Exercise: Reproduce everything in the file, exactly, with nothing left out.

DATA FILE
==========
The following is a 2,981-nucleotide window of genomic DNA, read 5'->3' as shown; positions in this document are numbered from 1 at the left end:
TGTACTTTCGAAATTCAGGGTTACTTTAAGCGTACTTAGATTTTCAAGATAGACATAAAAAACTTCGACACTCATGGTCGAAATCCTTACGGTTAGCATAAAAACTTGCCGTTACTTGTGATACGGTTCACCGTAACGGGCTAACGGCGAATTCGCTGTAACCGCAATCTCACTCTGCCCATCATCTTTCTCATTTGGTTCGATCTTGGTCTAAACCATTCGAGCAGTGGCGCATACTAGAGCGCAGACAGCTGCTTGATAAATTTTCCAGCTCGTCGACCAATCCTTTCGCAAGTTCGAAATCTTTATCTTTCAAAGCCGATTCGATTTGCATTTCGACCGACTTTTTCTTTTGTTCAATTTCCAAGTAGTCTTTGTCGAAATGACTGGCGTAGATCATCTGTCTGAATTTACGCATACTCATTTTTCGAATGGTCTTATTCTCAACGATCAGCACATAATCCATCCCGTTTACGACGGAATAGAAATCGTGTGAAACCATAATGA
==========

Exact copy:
The following is a 2,981-nucleotide window of genomic DNA, read 5'->3' as shown; positions in this document are numbered from 1 at the left end:
TGTACTTTCGAAATTCAGGGTTACTTTAAGCGTACTTAGATTTTCAAGATAGACATAAAAAACTTCGACACTCATGGTCGAAATCCTTACGGTTAGCATAAAAACTTGCCGTTACTTGTGATACGGTTCACCGTAACGGGCTAACGGCGAATTCGCTGTAACCGCAATCTCACTCTGCCCATCATCTTTCTCATTTGGTTCGATCTTGGTCTAAACCATTCGAGCAGTGGCGCATACTAGAGCGCAGACAGCTGCTTGATAAATTTTCCAGCTCGTCGACCAATCCTTTCGCAAGTTCGAAATCTTTATCTTTCAAAGCCGATTCGATTTGCATTTCGACCGACTTTTTCTTTTGTTCAATTTCCAAGTAGTCTTTGTCGAAATGACTGGCGTAGATCATCTGTCTGAATTTACGCATACTCATTTTTCGAATGGTCTTATTCTCAACGATCAGCACATAATCCATCCCGTTTACGACGGAATAGAAATCGTGTGAAACCATAATGA